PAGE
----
Most ungulates are surprisingly inept at using their horns against predators

@davidbygott @maxallen @beartracker @ludwig_muller

Most species of ungulates have pointed 'weapons' of some kind on their heads, be these horns, antlers or long canine teeth.

These are used in masculine rivalry. In species in which they occur also in females, they are used for other social threats in certain situations.

One might expect, then, that the horns, antlers and teeth of ungulates could be applied to stabbing predators.

Surprisingly, most species of ungulates turn out to be inept in fighting off predators. The pointed structures on their heads function far more as adornments than as weapons; and their ritual rather than violent deployment is analogous with the gentlemanly sport of fencing.

The problem seems to be that the 'hardware' lacks suitable 'software', i.e. the brains of ungulates do not seem to be programmed for aiming and striking at predators, regardless of how precise their use is in masculine sparring.

Ungulates generally rely on rapid fleeing and reproduction, not self-defence, in order to survive predation. When cornered, they lack the behavioural versatility to use their 'weapons' in more than a tokenistic way. Once wounded, they go into shock and seem to lose will and coordination.

The few exceptions appear to include

All of the above are ecologically and/or socially extreme in ways suggesting that fleeing and reproduction alone would not allow them to survive predation. And all have horn-designs unusually suited to stabbing and hooking.

Other ungulates with defensive reputations in the semi-popular literature, such as oryxes (https://www.inaturalist.org/observations?taxon_id=42307), are more inept than the fearsome shapes of their horns might suggest.

The African savanna buffalo (Syncerus caffer, https://www.inaturalist.org/taxa/42405-Syncerus-caffer) is certainly dangerous to humans when wounded. However, its horns are too blunt to stab an antagonist.

Various video-clips show how timorously the African buffalo behaves versus the lion (Panthera leo), even when there are opportunities to strike blows (see https://www.sabisabi.com/blog/14593/lions-vs-buffalo/ and https://www.youtube.com/watch?v=zzI8ya3ARWM and https://www.youtube.com/watch?v=SObYT06hnm4 and https://www.youtube.com/watch?v=MY6conyVLlc and https://www.youtube.com/watch?v=aCwwecrasWI). The lion is intimated more by the bulk and gregariousness of buffaloes than by the horn-tips.

The following video-clip (https://www.youtube.com/watch?v=Bu2JspPdMy0 ), taken near Kruger National Park, shows:

  • how obtuse the African buffalo can be, with the mother wandering out from the group with her infant, 'just asking for trouble',
  • that the mother does in fact put up a spirited defence against one adult male of the lion, but loses her infant anyway because several individuals of the lion are hunting together, and
  • how poorly co-ordinated the collective defence is: there are several mature males near the infant, but they do not cooperate to defend it.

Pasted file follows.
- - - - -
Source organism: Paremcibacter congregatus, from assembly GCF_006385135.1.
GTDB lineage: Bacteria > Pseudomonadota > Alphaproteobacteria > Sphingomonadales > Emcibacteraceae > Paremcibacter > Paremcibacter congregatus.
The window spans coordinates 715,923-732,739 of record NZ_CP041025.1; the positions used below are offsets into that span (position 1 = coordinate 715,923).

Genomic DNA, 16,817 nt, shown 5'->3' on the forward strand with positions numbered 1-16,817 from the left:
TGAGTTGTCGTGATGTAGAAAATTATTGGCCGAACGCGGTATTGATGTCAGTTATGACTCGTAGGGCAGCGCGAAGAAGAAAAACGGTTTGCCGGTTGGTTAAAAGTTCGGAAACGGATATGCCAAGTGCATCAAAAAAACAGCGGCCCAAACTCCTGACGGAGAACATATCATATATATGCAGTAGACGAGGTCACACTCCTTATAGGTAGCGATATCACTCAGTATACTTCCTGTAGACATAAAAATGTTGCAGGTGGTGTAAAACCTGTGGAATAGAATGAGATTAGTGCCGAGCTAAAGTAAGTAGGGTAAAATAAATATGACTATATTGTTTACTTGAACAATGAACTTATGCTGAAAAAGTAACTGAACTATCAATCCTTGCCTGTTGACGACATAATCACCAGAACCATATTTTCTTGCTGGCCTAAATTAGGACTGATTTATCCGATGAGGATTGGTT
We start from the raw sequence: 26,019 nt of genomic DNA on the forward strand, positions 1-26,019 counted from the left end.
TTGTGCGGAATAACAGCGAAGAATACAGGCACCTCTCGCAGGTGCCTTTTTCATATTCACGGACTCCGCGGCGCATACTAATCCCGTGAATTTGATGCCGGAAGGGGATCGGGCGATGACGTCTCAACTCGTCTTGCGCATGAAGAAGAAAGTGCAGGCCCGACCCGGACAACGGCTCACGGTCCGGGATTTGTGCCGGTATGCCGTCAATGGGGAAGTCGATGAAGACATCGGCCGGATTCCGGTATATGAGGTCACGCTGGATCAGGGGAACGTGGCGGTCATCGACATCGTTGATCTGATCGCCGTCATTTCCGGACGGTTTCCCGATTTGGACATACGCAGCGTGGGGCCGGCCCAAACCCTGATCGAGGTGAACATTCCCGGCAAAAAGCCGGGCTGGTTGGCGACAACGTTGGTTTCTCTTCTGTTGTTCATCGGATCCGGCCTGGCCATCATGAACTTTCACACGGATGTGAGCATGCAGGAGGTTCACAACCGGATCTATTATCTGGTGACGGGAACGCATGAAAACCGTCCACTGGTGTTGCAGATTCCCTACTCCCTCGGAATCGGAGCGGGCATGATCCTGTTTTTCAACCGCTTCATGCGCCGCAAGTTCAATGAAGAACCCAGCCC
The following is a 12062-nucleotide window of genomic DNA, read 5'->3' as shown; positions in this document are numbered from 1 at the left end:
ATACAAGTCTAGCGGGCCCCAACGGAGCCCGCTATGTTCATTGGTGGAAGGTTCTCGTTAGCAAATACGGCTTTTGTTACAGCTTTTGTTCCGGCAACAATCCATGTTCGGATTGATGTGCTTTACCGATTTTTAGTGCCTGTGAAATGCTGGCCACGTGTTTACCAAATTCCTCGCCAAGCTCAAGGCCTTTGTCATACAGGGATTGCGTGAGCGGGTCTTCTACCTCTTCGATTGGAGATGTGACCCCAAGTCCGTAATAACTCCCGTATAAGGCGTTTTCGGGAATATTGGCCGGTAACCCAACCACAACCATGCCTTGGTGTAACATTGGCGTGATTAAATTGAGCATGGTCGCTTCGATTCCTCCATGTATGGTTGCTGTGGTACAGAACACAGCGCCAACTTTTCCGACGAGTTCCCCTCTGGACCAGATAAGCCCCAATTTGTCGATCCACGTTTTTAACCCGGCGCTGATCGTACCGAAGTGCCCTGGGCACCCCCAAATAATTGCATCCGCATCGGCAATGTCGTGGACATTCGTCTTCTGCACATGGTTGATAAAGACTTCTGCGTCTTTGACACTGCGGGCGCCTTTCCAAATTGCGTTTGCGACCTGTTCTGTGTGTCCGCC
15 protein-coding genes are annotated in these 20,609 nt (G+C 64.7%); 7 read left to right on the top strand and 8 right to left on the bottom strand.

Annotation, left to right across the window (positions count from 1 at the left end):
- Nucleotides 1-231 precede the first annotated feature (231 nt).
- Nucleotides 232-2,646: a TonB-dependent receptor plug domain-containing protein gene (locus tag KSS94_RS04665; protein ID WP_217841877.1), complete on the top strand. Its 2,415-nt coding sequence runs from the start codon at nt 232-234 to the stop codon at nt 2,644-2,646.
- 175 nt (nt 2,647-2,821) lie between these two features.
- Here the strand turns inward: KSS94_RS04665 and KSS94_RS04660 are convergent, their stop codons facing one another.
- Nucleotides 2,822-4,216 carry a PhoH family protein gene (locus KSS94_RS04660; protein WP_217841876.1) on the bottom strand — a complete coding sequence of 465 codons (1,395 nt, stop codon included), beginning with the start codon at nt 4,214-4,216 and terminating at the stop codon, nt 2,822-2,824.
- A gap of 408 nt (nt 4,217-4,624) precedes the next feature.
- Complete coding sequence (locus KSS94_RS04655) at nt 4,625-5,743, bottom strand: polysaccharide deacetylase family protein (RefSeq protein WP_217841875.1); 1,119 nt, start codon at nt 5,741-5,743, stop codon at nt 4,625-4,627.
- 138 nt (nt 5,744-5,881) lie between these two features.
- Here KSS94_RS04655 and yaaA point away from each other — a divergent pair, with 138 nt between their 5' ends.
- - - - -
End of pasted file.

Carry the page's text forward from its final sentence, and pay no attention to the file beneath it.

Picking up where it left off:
And even when the predators, in the act of eating, are vulnerable to retribution, the mature male African savanna buffalo holds back, as if knowing that if several individuals of the lion grab him, he will not be able to rely on solidarity from the rest of his own group.
 
Furthermore, here is a point that I suspect will be overlooked by most naturalists: the mother, when attacked by the lion, does not flee into the nearby water.
 
If this were the river buffalo (Bubalus bubalis) or the water buffalo (Bubalus carabanensis), I expect that the mother would take refuge in the river immediately.

I realise that in plain view was a group of the hippopotamus (Hippopotamus amphibius), and that species would not necessarily show any solidarity with a buffalo. However, this footage suggests that the African savanna buffalo is quite different from its tropical Asian counterparts in its relationship to water. It obviously sees no refuge in the river.

Not only waterbucks (Kobus ellipsiprymnus and Kobus defassa), but even antelopes such as greater kudu (Strepsiceros strepsiceros) that have no particular aquatic affinity, would, I expect, have gone straight into the water to save themselves.

It is in the light of this general pattern, in which most ungulates are almost as vulnerable to predators as they would be were their horns absent, that we can understand the basic nature of Spanish bullfighting: choreography rather than a real contest of impalation. The matador pierces the bull, which is incapable of reciprocating - except by accident.

Publicado por milewski milewski, 17 de mayo de 2021

Comentarios

The hook-lipped rhino (Diceros bicornis) is certainly defensive, to the point of seeming aggressive. However it too tends to be inept in actually striking blows, partly owing to incongruously poor eyesight.

Publicado por milewski hace alrededor de 1 año (Marca)

Interesting. The elk sometimes will use antlers to try to fend off wolves, but they aren't well equipped to fight off a whole pack very well.

Publicado por beartracker hace alrededor de 15 horas (Marca)

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